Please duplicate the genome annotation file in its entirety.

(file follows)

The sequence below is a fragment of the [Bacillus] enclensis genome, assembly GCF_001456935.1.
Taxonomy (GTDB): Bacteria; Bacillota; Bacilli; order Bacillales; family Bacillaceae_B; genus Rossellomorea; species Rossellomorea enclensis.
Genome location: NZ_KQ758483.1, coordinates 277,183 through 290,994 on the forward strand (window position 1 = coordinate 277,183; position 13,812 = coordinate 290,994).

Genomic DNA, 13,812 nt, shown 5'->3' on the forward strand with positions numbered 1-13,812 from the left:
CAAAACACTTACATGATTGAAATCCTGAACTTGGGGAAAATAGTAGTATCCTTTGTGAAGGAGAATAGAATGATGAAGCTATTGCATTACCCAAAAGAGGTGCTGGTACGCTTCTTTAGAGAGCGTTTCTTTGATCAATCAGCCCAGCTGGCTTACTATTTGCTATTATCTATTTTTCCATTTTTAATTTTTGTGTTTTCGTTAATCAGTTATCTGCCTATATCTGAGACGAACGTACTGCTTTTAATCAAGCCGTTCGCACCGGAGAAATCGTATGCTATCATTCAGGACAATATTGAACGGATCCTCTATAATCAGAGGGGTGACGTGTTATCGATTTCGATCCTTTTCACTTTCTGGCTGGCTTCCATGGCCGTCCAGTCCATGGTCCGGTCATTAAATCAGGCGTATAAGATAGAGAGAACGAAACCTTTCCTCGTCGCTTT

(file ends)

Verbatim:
The sequence below is a fragment of the [Bacillus] enclensis genome, assembly GCF_001456935.1.
Taxonomy (GTDB): Bacteria; Bacillota; Bacilli; order Bacillales; family Bacillaceae_B; genus Rossellomorea; species Rossellomorea enclensis.
Genome location: NZ_KQ758483.1, coordinates 277,183 through 290,994 on the forward strand (window position 1 = coordinate 277,183; position 13,812 = coordinate 290,994).

Genomic DNA, 13,812 nt, shown 5'->3' on the forward strand with positions numbered 1-13,812 from the left:
CAAAACACTTACATGATTGAAATCCTGAACTTGGGGAAAATAGTAGTATCCTTTGTGAAGGAGAATAGAATGATGAAGCTATTGCATTACCCAAAAGAGGTGCTGGTACGCTTCTTTAGAGAGCGTTTCTTTGATCAATCAGCCCAGCTGGCTTACTATTTGCTATTATCTATTTTTCCATTTTTAATTTTTGTGTTTTCGTTAATCAGTTATCTGCCTATATCTGAGACGAACGTACTGCTTTTAATCAAGCCGTTCGCACCGGAGAAATCGTATGCTATCATTCAGGACAATATTGAACGGATCCTCTATAATCAGAGGGGTGACGTGTTATCGATTTCGATCCTTTTCACTTTCTGGCTGGCTTCCATGGCCGTCCAGTCCATGGTCCGGTCATTAAATCAGGCGTATAAGATAGAGAGAACGAAACCTTTCCTCGTCGCTTT